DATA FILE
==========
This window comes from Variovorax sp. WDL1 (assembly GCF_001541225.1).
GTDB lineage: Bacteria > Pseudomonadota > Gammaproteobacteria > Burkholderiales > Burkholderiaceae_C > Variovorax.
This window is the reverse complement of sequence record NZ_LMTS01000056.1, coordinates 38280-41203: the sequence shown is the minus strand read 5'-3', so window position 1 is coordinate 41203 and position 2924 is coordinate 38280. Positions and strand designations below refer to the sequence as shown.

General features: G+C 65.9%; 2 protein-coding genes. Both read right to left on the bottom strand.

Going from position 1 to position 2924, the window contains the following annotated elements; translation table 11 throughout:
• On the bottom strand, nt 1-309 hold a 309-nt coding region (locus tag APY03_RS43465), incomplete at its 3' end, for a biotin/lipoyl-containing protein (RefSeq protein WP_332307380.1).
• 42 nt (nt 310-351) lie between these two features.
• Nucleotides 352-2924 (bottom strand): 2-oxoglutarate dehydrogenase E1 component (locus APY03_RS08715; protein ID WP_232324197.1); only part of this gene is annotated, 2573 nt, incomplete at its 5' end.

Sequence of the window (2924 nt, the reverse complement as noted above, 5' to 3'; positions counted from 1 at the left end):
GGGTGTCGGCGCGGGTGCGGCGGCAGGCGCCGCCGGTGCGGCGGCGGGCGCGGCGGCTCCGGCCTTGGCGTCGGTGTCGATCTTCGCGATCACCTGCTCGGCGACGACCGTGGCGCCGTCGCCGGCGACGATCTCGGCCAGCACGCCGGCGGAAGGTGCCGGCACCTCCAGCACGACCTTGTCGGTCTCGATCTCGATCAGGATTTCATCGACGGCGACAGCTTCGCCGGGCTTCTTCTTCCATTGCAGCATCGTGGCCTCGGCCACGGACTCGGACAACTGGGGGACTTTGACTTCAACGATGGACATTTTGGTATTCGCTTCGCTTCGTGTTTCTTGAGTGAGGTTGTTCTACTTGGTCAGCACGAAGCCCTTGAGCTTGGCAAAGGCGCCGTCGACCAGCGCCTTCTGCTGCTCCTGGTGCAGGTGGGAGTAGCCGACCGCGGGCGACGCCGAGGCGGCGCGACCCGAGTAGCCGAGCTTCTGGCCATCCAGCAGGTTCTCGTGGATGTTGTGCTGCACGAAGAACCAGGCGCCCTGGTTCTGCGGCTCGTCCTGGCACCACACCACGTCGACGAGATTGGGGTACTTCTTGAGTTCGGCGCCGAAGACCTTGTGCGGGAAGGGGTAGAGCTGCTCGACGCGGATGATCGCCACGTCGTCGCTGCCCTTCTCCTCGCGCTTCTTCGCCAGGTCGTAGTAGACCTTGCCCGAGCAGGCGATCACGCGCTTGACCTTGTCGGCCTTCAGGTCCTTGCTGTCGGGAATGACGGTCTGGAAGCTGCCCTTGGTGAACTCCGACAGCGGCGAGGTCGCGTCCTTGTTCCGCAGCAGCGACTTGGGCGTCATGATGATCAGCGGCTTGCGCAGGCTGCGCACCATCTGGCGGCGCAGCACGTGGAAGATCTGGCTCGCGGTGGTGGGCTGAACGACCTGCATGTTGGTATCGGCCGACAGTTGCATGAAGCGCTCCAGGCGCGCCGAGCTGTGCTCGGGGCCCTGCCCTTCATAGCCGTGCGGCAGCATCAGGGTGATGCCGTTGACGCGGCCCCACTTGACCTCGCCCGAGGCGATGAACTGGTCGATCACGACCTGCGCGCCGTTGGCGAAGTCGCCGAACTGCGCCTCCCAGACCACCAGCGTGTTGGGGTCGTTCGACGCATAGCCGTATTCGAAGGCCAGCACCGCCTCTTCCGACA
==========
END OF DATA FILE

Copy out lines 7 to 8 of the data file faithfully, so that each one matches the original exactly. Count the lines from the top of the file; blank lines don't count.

• 42 nt (nt 310-351) lie between these two features.
• Nucleotides 352-2924 (bottom strand): 2-oxoglutarate dehydrogenase E1 component (locus APY03_RS08715; protein ID WP_232324197.1); only part of this gene is annotated, 2573 nt, incomplete at its 5' end.